Item description for We Deserve Better: Hong Kong Since 1997 by Hemlock...
'Step right up to witness the freakiest political system in the world, a mutant hybrid so bizarre you have to read this book to believe it.' -- Hugo Restall, Editor, Far Eastern Economic Review. Since its transfer from Britain to China in 1997, Hong Kong has faced a succession of mishaps, traumas and quandaries. Bird flu, SARS, recession, demonstrations, intervention by Beijing, economic distortions, cronyism, pollution and overdevelopment have created a sense that the city is losing its uniqueness, confidence, glamour and livability. Hong Kong's people, businesses and policymakers have become fearful of competition, change and the future. Social harmony has given way to fracture along antagonistic political and economic lines. This volume recounts the decline in the city's governance, spirit and ambition in the years following the handover. It links up the political, economic and constitutional structures that have led to weak policymaking, misallocation of public resources, favouritism towards vested interests and public anxiety and resentment. And it asks whether and how Hong Kong under Chinese sovereignty can get back on track and achieve its full potential as Asia's greatest city. Hemlock is the nom de plume of a western-born Hong Kong taxpayer and voter who has lived in the city for most of his working life -- since the countdown to the handover started in the mid-1980s. For much of that time he served as a factotum to several prominent figures in both business and politics.
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Studio: Inkstone Books
Est. Packaging Dimensions: Length: 9" Width: 5.8" Height: 0.6" Weight: 0.6 lbs.
Release Date May 25, 2006
Publisher Inkstone Books
ISBN 9628674099 ISBN13 9789628674091
Availability 135 units. Availability accurate as of Jan 17, 2017 12:31.
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Reviews - What do customers think about We Deserve Better: Hong Kong Since 1997?
Could have been so much better Sep 27, 2007
Having read the blog for several years, I was anticipating an interesting read. Unfortunately, by comparison, the book length doesn't suit the author as well as the essay form. Some topics are drowned by a welter of details, while in general terms the pre-1997 years are handled much better than the post-handover period. Like many first time authors, the writer could have used a strong editor. Stick to the blog, which, though repetitive, does at least raise the occasional smile.
The ideal wrap up of HK since the handover Sep 14, 2007
Much more readable and concise than the very detailed and specialized multi-volume publications on HK since 1997 by Civic Exchange. Especially good for newcomers to Hong Kong thanks to the glossary at the back which explains all the Tungs, Tangs, Tongs, political groupings etc. Not having read his blog before, I enjoyed the sometimes sarcastic tone of this book then found the blog quite a shock! Readers interested in China may also find this book interesting because he shows how China is tightening its grip in some areas but not all, and this may give us a clue about how the government will act as mainland cities become more open and prosperous.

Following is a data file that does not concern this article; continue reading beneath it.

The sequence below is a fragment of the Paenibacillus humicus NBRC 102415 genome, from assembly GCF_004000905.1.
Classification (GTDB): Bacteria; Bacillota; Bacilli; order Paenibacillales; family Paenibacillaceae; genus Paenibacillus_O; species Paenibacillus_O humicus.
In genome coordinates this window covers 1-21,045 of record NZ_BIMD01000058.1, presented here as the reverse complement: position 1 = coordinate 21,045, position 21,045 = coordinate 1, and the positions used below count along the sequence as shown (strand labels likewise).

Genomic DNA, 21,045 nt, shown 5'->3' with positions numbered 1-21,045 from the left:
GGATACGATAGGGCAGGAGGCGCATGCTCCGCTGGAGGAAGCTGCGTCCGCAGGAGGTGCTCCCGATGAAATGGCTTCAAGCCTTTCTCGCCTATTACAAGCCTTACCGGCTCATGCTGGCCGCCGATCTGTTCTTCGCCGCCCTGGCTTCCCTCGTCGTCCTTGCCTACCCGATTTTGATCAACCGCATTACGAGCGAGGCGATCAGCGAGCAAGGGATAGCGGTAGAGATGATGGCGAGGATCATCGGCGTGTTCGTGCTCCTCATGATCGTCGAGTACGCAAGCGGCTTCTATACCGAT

Answer to 'How's Hong Kong since 1997?' Jun 8, 2007
Readers of Hemlock's daily blog will be surprised at the seriousness of this tome compared to the sarcasm of the blog. This book surverys government and society since 1997, a turbulent ten years of externally inflicted pain - financial crises, SARS etc - mixed with locally inflicted pain - Article 23, Cyberport, appointed councillors etc - and advances the theory that the system of government developed by an unloved foreign power - Britain - is being continued by China, but is no longer appropriate for a modern society such as Hong Kong. A mercifully brief primer for anyone who needs to understand Hong Kong or China.
Very good, but if you like his blog you will be slightly confused Jun 6, 2007
"Hemlock" is the nom de plume of a Hong Kong blogger who has been resident there for many years and has gained access to a lot of interesting people. I think he's some kind of journalist. He's been writing a blog for a few years now and it's very funny - very satirical, with great observations about Hong Kong politics and daily life. In later years he has been focussing more on the futile struggle for universal suffrage in Hong Kong, and the link between high land prices, government collusion with property developers, and a stagnating economy and political system.
But this is the problem with the book - his blog is very funny, the book is not. The book is still a very good read as it contains a lot to think about and for me it was quite eye-opening in terms of how the market in Hong Kong works. He reviews the events of the past ten years since the handover of Hong Kong to the People's Republic of China, and comes to some conclusions about Hong Kong's possible polical development. His conclusions are not pretty if you are an ardent pro-democrat, but I think they are basically realistic.
In writing the book Hemlock seems to have had to resolve a conflict within himself - did he want to write in the same vein as his blog, ridiculing HK's public figures and generally having a lot of fun at other people's expense, or did he want to write something that would be taken seriously, because he clearly cares about the development of Hong Kong? He has chosen the latter, so for those of you who have come to this book after reading his blog for a while, prepare to be disappointed. Nevertheless, you should read the book anyway, especially if you have an interest in Hong Kong and China.